Liquid-Phase Etching and Chemical Passivation of III-V Semiconductors
AdvisorMuscat, Anthony J.
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PublisherThe University of Arizona.
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EmbargoDissertation not available (per author's request)
AbstractThe development of metal-oxide-semiconductor field effect transistor (MOSFET) technology relies on new channel materials with higher carrier mobilities that allow faster switching but at lower voltages. III-V semiconductors are suitable for channel materials in n-type MOSFETs due to their higher electron mobility. However, the interface between the gate dielectric and the III-V surface shows defects that detriment the electrical performance of the transistor. These defects are attributed to interfacial oxides that create energy states in the band gap. Therefore, III-V oxides must be removed and the surface must be protected from reoxidation for the deposition of other functional layers. In this work, oxide etching and passivation of III-V semiconductors were studied to understand the oxide etching mechanism and to develop passivation techniques that allow the integration of these materials in device manufacturing. The etching of GaAs(100) was studied using aqueous HCl and H₂O₂ mixtures with and without the addition of alpha-hydroxy acids. Oxide etching depends on the strength of the acid. Without the addition H₂O₂, acetic, glycolic, tartaric and hydrochloric acids (pKₐ lower than 5) are able to remove oxides. Upon the addition of H₂O₂, only the stronger acids (glycolic, tartaric and hydrochloric) with a pKₐ lower than 4 are able to compete with H₂O₂ and etch the oxides. Oxide removal leaves an As-rich surface, and in the case of HCl, etching leaves a surface terminated with As-Cl species. As-As dimers are formed when oxides are etched with HCl and organic acids. After oxide removal with HF or HCl, the fresh GaAs and InP surfaces were passivated with a series of alkanethiols (C(n)H(2n+1)SH) to assess their effectiveness in protecting the substrate from reoxidation. Longer C chains provided increased protectiong due to their increased chain-chain interactions that allow them to form a denser and well-ordered monolayer. The surface is chemically passivated through S-X (where X = As, Ga for GaAs, and In for InP) bonding between the alkanethiolate layer and the surface. A layer formed by 1-eicosanethiol protected GaAs for 30 min, but prevented reoxidation of InP for at least 5 hours. Since the thickness of the alkanethiol layer is the same, the difference in protection is a result of the density of the layer and S bonding with the substrate.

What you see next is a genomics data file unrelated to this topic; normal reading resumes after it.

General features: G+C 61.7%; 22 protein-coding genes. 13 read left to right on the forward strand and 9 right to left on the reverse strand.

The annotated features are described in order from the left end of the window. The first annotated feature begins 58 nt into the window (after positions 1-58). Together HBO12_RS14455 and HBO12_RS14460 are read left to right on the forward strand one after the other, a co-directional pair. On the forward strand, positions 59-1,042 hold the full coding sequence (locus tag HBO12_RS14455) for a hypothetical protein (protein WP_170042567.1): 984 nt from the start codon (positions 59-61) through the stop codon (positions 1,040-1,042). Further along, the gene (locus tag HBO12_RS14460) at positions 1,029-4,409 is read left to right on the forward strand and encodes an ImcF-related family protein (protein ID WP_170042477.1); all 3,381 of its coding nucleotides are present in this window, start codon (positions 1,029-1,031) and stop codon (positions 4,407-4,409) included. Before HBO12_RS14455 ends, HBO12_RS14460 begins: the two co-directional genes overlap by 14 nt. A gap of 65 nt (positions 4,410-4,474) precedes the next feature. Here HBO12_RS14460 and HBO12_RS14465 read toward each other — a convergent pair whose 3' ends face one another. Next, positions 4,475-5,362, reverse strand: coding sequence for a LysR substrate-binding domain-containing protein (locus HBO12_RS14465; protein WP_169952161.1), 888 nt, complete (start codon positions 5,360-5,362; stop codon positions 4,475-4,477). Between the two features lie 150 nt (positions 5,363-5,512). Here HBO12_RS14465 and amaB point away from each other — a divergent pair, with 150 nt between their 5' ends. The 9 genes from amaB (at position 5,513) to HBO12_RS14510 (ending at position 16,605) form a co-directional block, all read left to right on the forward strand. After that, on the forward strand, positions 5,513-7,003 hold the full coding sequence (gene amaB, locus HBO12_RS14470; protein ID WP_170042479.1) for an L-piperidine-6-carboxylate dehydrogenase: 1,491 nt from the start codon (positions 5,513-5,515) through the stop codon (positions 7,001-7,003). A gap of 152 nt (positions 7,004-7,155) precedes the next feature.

Degree ProgramGraduate College